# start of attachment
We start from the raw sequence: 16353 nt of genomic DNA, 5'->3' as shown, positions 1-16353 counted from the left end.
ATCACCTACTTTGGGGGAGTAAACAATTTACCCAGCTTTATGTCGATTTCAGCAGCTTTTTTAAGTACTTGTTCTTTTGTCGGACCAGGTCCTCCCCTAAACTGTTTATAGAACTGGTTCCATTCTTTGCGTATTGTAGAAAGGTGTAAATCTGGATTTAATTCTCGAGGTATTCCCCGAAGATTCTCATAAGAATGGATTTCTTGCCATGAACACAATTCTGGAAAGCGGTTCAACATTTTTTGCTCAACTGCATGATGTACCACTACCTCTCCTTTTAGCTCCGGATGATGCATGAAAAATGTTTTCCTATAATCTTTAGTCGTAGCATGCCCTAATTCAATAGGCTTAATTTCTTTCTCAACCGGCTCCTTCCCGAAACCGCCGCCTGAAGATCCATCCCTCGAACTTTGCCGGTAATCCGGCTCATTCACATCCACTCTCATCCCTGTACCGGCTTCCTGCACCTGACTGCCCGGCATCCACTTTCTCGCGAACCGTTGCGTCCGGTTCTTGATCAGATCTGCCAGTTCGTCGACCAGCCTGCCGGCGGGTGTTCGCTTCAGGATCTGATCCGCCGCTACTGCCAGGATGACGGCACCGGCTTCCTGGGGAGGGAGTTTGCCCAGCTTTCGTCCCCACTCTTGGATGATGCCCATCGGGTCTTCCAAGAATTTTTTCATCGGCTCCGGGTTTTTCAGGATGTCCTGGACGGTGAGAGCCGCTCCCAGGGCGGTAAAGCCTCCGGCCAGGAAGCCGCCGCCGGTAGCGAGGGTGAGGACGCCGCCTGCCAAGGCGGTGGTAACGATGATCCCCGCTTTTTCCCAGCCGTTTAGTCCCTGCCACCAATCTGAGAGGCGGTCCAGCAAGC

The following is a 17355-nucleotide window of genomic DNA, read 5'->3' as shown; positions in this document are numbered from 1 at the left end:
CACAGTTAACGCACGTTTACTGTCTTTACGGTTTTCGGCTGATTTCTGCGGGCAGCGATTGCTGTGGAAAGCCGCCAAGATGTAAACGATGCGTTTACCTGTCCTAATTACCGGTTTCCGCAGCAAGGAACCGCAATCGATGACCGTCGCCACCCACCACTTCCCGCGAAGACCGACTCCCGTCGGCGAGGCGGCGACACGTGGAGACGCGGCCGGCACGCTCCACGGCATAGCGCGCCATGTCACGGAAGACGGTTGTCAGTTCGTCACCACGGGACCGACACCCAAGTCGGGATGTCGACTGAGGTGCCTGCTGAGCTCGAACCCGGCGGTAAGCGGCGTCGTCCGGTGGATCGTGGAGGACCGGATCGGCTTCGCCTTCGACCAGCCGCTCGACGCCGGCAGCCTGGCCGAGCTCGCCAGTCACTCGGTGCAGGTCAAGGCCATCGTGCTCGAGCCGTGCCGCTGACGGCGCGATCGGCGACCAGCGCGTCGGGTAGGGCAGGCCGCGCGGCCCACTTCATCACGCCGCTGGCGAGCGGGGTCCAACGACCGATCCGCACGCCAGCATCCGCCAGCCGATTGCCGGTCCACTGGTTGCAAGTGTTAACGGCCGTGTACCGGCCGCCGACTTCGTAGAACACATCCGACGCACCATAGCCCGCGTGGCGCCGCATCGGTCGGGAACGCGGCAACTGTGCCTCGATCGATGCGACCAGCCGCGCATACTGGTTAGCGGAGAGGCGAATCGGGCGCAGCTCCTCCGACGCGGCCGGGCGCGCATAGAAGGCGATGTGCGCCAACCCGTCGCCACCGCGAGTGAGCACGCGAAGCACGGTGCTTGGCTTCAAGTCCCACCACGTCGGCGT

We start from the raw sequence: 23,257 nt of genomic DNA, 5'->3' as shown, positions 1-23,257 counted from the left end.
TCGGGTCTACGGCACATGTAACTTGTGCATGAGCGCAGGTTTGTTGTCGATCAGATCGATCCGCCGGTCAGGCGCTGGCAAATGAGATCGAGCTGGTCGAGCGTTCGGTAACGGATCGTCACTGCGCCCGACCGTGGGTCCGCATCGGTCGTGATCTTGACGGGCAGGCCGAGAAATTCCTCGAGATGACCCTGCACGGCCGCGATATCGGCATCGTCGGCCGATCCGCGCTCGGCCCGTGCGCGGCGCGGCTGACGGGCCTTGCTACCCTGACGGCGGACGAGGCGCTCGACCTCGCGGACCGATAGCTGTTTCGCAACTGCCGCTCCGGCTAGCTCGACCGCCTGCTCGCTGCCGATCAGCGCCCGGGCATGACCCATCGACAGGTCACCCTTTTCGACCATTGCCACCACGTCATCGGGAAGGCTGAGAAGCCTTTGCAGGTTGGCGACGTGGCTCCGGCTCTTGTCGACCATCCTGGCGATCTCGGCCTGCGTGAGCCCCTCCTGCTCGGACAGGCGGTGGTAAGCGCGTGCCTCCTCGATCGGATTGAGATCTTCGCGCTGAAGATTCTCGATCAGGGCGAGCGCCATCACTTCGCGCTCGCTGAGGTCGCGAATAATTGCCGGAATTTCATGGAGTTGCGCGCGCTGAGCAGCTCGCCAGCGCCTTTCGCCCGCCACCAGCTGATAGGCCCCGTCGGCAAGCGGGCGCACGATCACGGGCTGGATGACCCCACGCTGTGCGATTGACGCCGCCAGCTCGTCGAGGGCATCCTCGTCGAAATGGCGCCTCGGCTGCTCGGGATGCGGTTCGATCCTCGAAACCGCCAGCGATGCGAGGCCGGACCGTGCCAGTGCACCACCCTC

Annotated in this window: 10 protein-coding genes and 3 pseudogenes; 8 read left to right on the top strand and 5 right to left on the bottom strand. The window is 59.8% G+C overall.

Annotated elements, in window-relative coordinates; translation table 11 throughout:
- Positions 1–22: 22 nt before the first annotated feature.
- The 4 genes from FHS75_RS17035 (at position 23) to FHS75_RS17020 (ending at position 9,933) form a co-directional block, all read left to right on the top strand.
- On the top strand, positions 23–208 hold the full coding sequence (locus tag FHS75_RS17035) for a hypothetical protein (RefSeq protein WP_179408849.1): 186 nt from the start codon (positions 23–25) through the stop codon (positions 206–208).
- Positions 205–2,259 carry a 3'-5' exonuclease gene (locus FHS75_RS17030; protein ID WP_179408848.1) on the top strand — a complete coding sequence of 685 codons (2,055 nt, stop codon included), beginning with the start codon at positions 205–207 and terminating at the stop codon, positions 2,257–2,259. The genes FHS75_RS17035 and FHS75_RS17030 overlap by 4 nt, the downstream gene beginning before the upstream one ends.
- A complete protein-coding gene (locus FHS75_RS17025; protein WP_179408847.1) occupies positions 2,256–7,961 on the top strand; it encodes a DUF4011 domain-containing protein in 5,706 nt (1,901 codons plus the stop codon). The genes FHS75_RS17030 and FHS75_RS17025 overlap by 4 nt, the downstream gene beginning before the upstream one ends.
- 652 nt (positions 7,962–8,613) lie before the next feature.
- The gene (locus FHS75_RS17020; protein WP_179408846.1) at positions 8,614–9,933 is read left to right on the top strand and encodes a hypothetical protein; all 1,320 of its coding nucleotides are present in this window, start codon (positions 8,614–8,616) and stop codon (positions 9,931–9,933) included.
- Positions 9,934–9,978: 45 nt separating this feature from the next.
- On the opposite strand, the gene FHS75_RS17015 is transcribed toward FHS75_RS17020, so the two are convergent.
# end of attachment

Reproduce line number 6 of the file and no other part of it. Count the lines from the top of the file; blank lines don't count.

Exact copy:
TCGGGTCTACGGCACATGTAACTTGTGCATGAGCGCAGGTTTGTTGTCGATCAGATCGATCCGCCGGTCAGGCGCTGGCAAATGAGATCGAGCTGGTCGAGCGTTCGGTAACGGATCGTCACTGCGCCCGACCGTGGGTCCGCATCGGTCGTGATCTTGACGGGCAGGCCGAGAAATTCCTCGAGATGACCCTGCACGGCCGCGATATCGGCATCGTCGGCCGATCCGCGCTCGGCCCGTGCGCGGCGCGGCTGACGGGCCTTGCTACCCTGACGGCGGACGAGGCGCTCGACCTCGCGGACCGATAGCTGTTTCGCAACTGCCGCTCCGGCTAGCTCGACCGCCTGCTCGCTGCCGATCAGCGCCCGGGCATGACCCATCGACAGGTCACCCTTTTCGACCATTGCCACCACGTCATCGGGAAGGCTGAGAAGCCTTTGCAGGTTGGCGACGTGGCTCCGGCTCTTGTCGACCATCCTGGCGATCTCGGCCTGCGTGAGCCCCTCCTGCTCGGACAGGCGGTGGTAAGCGCGTGCCTCCTCGATCGGATTGAGATCTTCGCGCTGAAGATTCTCGATCAGGGCGAGCGCCATCACTTCGCGCTCGCTGAGGTCGCGAATAATTGCCGGAATTTCATGGAGTTGCGCGCGCTGAGCAGCTCGCCAGCGCCTTTCGCCCGCCACCAGCTGATAGGCCCCGTCGGCAAGCGGGCGCACGATCACGGGCTGGATGACCCCACGCTGTGCGATTGACGCCGCCAGCTCGTCGAGGGCATCCTCGTCGAAATGGCGCCTCGGCTGCTCGGGATGCGGTTCGATCCTCGAAACCGCCAGCGATGCGAGGCCGGACCGTGCCAGTGCACCACCCTC